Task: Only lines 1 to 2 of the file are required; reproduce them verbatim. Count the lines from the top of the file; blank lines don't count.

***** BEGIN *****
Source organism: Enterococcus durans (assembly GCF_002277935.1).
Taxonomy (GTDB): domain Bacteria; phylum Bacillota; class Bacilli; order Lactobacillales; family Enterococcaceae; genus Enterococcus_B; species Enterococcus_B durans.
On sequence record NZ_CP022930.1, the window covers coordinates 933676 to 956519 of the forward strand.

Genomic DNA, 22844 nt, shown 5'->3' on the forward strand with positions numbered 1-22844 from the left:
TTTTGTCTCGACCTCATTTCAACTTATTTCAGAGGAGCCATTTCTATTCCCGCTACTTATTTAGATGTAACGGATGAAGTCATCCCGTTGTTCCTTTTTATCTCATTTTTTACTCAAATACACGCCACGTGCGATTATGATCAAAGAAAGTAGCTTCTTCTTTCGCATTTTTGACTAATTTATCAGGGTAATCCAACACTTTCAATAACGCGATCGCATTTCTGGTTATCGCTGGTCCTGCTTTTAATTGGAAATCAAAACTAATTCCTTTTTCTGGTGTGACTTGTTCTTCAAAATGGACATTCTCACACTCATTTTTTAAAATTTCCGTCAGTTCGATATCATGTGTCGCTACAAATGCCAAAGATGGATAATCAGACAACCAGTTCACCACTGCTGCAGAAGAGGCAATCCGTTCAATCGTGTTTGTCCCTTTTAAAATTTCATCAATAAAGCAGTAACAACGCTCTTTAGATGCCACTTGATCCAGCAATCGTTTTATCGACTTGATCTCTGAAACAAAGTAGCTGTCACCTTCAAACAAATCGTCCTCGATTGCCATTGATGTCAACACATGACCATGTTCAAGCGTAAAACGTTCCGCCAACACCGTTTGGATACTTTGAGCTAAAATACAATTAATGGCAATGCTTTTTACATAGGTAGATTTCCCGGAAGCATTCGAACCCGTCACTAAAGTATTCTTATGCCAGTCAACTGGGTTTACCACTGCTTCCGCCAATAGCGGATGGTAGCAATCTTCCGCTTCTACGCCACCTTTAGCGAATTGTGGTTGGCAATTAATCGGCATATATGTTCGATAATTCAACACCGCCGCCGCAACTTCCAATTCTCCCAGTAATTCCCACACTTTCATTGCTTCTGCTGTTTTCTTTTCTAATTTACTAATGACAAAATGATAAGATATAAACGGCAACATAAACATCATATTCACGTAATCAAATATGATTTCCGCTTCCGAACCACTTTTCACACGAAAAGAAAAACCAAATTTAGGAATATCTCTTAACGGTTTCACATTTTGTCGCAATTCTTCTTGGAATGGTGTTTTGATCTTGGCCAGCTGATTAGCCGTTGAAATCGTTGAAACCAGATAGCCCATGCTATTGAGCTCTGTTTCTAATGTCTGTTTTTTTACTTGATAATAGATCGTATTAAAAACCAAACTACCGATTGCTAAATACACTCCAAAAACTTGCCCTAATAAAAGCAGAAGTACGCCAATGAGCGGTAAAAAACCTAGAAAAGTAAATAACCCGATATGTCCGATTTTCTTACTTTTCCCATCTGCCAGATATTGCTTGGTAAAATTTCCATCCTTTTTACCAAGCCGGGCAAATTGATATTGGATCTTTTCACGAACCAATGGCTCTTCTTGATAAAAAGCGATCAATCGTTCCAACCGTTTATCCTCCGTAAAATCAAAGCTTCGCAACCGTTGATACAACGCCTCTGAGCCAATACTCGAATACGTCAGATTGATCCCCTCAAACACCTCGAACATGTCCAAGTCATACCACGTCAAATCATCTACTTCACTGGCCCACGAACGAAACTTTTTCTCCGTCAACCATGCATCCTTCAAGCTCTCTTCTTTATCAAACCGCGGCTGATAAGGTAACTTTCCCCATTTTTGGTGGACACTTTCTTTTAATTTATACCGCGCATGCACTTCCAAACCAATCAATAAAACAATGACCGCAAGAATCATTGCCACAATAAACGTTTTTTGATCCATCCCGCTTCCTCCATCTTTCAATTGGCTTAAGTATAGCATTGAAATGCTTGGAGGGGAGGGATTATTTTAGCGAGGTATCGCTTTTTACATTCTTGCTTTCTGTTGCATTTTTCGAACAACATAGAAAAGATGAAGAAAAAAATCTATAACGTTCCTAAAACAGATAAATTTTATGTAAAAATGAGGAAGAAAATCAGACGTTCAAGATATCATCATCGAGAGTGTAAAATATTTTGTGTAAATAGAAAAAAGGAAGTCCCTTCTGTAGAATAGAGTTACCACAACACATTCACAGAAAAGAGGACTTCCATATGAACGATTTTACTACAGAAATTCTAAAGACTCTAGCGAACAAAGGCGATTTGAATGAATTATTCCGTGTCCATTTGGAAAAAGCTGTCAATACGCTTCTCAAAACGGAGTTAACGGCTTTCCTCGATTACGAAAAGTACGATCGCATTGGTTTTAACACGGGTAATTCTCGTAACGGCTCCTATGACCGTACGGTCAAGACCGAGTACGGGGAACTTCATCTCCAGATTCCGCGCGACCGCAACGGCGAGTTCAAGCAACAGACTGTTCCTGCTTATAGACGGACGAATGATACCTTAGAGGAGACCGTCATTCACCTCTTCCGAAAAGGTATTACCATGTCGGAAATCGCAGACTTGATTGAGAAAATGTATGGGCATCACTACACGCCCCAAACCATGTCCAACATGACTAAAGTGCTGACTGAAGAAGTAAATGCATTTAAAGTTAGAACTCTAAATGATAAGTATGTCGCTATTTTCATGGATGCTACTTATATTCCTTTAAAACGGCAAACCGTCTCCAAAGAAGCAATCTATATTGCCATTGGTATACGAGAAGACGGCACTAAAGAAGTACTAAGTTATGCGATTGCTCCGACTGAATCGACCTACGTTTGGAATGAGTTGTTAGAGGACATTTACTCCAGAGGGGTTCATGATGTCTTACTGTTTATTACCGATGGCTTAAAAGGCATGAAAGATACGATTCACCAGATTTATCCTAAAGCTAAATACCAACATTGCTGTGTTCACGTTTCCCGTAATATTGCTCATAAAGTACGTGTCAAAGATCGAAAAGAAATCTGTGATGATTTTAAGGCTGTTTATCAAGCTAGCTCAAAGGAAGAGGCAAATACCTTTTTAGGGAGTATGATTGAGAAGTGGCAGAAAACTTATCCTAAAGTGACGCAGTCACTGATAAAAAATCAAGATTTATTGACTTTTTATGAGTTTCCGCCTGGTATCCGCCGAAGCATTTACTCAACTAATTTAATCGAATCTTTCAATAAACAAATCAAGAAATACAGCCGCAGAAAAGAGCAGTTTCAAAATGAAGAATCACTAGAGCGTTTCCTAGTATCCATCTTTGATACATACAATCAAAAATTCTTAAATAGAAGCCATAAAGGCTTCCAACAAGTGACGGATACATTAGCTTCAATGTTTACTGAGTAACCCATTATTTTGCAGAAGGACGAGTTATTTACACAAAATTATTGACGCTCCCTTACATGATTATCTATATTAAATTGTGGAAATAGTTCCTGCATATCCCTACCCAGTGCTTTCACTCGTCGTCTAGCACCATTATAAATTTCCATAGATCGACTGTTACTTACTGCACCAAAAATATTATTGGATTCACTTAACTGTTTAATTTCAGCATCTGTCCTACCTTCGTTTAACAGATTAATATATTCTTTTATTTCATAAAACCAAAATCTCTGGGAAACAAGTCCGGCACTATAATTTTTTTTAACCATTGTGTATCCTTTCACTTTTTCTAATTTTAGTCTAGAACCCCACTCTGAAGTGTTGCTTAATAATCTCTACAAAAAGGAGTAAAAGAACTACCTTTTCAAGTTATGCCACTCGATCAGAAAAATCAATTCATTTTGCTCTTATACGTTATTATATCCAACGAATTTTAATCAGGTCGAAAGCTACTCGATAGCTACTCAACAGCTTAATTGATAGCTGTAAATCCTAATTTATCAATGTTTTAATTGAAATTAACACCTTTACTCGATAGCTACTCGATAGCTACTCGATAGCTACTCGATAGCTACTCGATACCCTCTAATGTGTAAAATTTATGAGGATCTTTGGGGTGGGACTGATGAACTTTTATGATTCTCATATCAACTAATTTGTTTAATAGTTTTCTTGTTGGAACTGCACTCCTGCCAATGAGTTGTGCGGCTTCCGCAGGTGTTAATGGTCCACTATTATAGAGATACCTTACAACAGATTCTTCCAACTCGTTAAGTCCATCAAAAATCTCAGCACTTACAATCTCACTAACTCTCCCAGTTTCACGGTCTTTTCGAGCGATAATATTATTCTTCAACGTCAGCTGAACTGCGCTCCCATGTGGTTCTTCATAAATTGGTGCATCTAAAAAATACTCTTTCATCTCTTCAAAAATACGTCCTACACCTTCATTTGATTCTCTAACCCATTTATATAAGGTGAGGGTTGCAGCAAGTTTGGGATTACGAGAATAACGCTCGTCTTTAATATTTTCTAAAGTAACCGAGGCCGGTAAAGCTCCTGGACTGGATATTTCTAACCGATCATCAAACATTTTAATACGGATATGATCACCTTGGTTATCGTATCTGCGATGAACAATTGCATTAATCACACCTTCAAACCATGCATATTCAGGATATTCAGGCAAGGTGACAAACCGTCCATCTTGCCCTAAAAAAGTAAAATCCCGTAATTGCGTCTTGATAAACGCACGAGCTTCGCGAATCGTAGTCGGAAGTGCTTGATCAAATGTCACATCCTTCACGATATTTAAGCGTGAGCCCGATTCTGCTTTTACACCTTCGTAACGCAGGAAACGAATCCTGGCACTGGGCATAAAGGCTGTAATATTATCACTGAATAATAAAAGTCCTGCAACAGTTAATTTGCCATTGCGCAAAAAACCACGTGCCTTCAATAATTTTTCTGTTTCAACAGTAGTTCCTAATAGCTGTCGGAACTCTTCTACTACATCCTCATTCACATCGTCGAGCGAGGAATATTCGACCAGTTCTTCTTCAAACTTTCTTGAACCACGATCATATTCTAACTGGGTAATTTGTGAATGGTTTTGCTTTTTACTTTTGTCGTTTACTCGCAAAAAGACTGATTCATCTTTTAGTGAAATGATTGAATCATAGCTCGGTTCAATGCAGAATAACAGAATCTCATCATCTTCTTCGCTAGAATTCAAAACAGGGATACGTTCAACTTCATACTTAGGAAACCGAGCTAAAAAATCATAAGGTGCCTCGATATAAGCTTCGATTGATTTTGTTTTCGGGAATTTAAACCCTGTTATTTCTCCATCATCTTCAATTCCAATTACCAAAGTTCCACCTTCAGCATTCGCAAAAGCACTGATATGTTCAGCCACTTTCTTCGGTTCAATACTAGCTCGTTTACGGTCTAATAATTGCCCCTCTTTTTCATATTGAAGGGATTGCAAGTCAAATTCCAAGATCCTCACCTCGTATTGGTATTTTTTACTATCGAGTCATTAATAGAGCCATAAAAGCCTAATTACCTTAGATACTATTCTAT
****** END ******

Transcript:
Source organism: Enterococcus durans (assembly GCF_002277935.1).
Taxonomy (GTDB): domain Bacteria; phylum Bacillota; class Bacilli; order Lactobacillales; family Enterococcaceae; genus Enterococcus_B; species Enterococcus_B durans.